After two long tracks, Satellite gears down to deliver several shorter pieces beginning with the lovely ballad "Midnight Snow". The tune seems to be reminiscent of something I have heard before but I cannot remember what. This wistful quality permeates so much of Satellite's work. A sparkling lead guitar solo that unravels at the end of the song leads to the final statement by Mr Amirian, and we are led into the much more up tempo "No Disgrace". While it barely touches the fringes of metal, it manages to be energizing, and, while excellent in its own right, it seems like a mere rehearsal compared to some of the more evolved material presented on the group's follow up "Evening Games". "I'm not afraid" is one of the minor missteps on the album, as it is just a bit to cloying and mellow beyond description, even if its production values and arrangements are through the roof.

The third epic is "Now", and it is up to the challenge. The introduction unfolds craftily with an anticipatory vocal section, ambient part, and buildup before the main melody takes over on synthesizer. It definitely has a 1970s feel to it, with strong echoes of mid period Genesis, but these are woven into the mix in such a natural way that there is really no disgrace. The sinewy structure is punctuated by the insistent chorus. "Fight" is a ballad that recalls "Midnight Snow", down to the intensely beautiful lead guitar solo at its climax.

The title track is the final epic, and carries the brunt of the album's theme with purpose and confidence. It unravels a little as it rolls towards the finish line, so is probably the weakest lengthy piece overall. The album is completed by the simple nondescript ballad "Children" and it's fair to say that this one could have safely been omitted.

A few blips notwithstanding, "A Street Between.." is the logical extension of the road traveled by Collage, and in real estate it's all about location. A visit to the neighbourhood is highly recommended.

Review by russellk
4 stars By its very label, neo-progressive rock is unashamedly derivative. This branch of prog rock, then, has more than its fair share of bands struggling to find their own voice. SATELLITE is not one of them.

Instead, this band come out of the box with a fully-formed album of very high quality. This is because SATELLITE has risen from the grave of COLLAGE, a well-regarded Polish band from the 1990s, and contains three of its members. So this is not really a debut album, and as a result the band quickly finds a voice of its own within the constricting confines of neo-prog.

Nowhere is this clearer than in the first two tracks, both neo-prog epics of the highest order. Of the two, I personally favour the bustle and keyboard lyricism of 'The Evening Wind' over the extended guitar soloing and calmer pace of 'On the Run.' Had the album kept this high standard it would be a competitor for 'best neo-prog album', but the shorter tracks, while good, do not engage the listener to the same degree. This is, it seems, a band born to the epic.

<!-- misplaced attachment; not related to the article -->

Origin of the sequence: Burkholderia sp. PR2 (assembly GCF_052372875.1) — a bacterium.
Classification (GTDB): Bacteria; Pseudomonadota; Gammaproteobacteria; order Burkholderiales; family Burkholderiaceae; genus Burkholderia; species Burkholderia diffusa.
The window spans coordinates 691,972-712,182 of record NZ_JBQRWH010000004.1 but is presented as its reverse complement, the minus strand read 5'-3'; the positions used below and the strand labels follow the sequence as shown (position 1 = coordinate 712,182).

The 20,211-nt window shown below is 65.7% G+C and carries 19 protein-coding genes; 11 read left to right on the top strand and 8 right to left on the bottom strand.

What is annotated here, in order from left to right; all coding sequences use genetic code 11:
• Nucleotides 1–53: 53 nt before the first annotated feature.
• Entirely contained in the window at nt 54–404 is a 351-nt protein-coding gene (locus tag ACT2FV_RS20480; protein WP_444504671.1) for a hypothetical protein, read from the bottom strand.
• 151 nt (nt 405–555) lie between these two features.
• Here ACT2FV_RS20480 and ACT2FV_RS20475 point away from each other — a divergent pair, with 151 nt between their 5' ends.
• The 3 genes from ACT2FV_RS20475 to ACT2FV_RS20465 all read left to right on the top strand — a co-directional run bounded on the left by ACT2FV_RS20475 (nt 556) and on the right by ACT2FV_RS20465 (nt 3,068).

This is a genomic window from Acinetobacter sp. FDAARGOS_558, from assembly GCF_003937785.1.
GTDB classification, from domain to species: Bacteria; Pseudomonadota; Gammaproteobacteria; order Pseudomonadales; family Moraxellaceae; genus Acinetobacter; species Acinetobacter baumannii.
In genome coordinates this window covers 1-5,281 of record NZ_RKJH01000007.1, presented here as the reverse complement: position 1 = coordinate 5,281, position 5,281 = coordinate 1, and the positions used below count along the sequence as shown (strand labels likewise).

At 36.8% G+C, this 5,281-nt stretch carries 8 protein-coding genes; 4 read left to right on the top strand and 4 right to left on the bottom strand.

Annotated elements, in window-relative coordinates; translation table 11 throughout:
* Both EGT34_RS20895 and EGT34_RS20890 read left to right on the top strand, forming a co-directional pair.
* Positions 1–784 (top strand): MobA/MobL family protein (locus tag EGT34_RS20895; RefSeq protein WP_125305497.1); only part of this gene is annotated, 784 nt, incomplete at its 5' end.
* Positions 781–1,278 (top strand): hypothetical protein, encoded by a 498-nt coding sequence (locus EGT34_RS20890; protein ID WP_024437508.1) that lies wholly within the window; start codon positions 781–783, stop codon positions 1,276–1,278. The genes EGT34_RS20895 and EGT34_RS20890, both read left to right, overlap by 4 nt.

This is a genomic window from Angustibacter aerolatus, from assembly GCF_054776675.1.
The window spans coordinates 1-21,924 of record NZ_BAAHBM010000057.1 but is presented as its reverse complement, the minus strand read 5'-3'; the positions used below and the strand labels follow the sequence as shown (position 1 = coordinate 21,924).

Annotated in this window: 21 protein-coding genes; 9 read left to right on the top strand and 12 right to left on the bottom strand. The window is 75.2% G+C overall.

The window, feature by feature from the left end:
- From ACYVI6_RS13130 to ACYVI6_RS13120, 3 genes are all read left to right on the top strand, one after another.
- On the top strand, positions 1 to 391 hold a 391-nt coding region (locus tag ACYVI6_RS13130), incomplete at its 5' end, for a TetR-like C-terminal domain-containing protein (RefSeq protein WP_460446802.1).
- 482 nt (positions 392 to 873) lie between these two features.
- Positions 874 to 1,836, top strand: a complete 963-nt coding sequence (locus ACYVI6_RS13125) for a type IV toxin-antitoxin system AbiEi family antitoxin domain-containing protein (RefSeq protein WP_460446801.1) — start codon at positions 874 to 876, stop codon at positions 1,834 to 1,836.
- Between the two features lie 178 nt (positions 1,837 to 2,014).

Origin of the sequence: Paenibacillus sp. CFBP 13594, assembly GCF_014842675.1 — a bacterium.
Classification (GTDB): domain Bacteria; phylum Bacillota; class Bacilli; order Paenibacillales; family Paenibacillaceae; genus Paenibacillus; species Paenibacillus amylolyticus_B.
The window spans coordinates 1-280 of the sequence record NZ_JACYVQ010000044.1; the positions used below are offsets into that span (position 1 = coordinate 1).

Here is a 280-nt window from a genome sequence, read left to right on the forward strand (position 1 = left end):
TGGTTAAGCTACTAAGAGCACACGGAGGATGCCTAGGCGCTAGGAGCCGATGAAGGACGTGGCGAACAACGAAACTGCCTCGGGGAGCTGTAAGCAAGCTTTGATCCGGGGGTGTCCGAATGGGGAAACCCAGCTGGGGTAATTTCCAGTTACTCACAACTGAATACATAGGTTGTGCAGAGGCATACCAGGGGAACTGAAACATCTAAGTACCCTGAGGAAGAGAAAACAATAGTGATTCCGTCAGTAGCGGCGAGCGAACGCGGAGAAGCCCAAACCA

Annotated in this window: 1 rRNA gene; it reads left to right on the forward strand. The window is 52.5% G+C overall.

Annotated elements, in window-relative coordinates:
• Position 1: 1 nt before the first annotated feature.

There's a very loose concept here, but the vocals are understated, rendering the concept rather innocuous. However, there are some common themes in the music, the start of the third epic 'Now' linking back to the beginning of the album. This track packs a stronger punch - not in any way hard-edged, but robust, with an excellent chorus. 'Fight' returns to the shorter song formula, a short song padded out with an extended solo, then the final epic, the overlong title track, meanders a little towards the album's close. 'Children' finishes the album on a melancholy note.

Like most neo-prog albums, this album will not satisfy the adventurous soul's quest for bleeding-edge originality. However, if you simply want an enjoyable, melodic listen, this album will fit well into your collection, and for a while may even get high rotation.

Review by Mellotron Storm
3 stars I really thought I would like this band more then I do. I would describe their music as lush, melodic, pleasant, reflective and mellow. SATELLITE was born out of the ashes of COLLAGE, but nothing I have heard so far from SATELLITE measures up to COLLAGE's "Moonshine" record. Having said all that this is very enjoyable music, the kind I could see me listening to outside at night as I thought about life.

"The Evening Wind" opens with the sound of someone driving along and listening to their radio. The music arrives a minute in. Vocals follow along with a full sound. I like the vocals with strummed guitar after 4 minutes and later at 8 minutes. Some aggressive guitar 9 minutes in. "On The Run" features vocals, acoustic guitar, piano and synths. A full sound before 2 minutes. Lots of synths in this one.The guitar before 6 minutes is excellent as it goes on and on. More guitar 13 1/2 minutes in.This is such a pleasant tune. "Midnight Snow" is another laid back song that at times reminds me of George Michael. Haha. The guitar 3 1/2 minutes in is so good though.

"No Disgrace" is one of my favourites, especially the chorus. We finally get some passion on this one. Tasteful guitar and lots of synths as usual. "Not Afraid" opens with almost spoken vocals with synths. The tempo picks up before 2 minutes. This has almost a dance beat to it as guitar plays overtop. "Now" opens with spacey synths and we get some choir sections that sound like mellotron. And the vocals get unusually aggressive 3 1/2 minutes in. "Fight" has a nice beat to it with synths.This is laid back and catchy. Mirek lets it rip on guitar 3 minutes in. Nice. "A Street Between Sunrise And Sunset" has a ballad-like intro with piano. I like the guitar 5 minutes in and the guitar / drum section 10 minutes in. "Children" is pretty much percussion, piano and reserved vocals.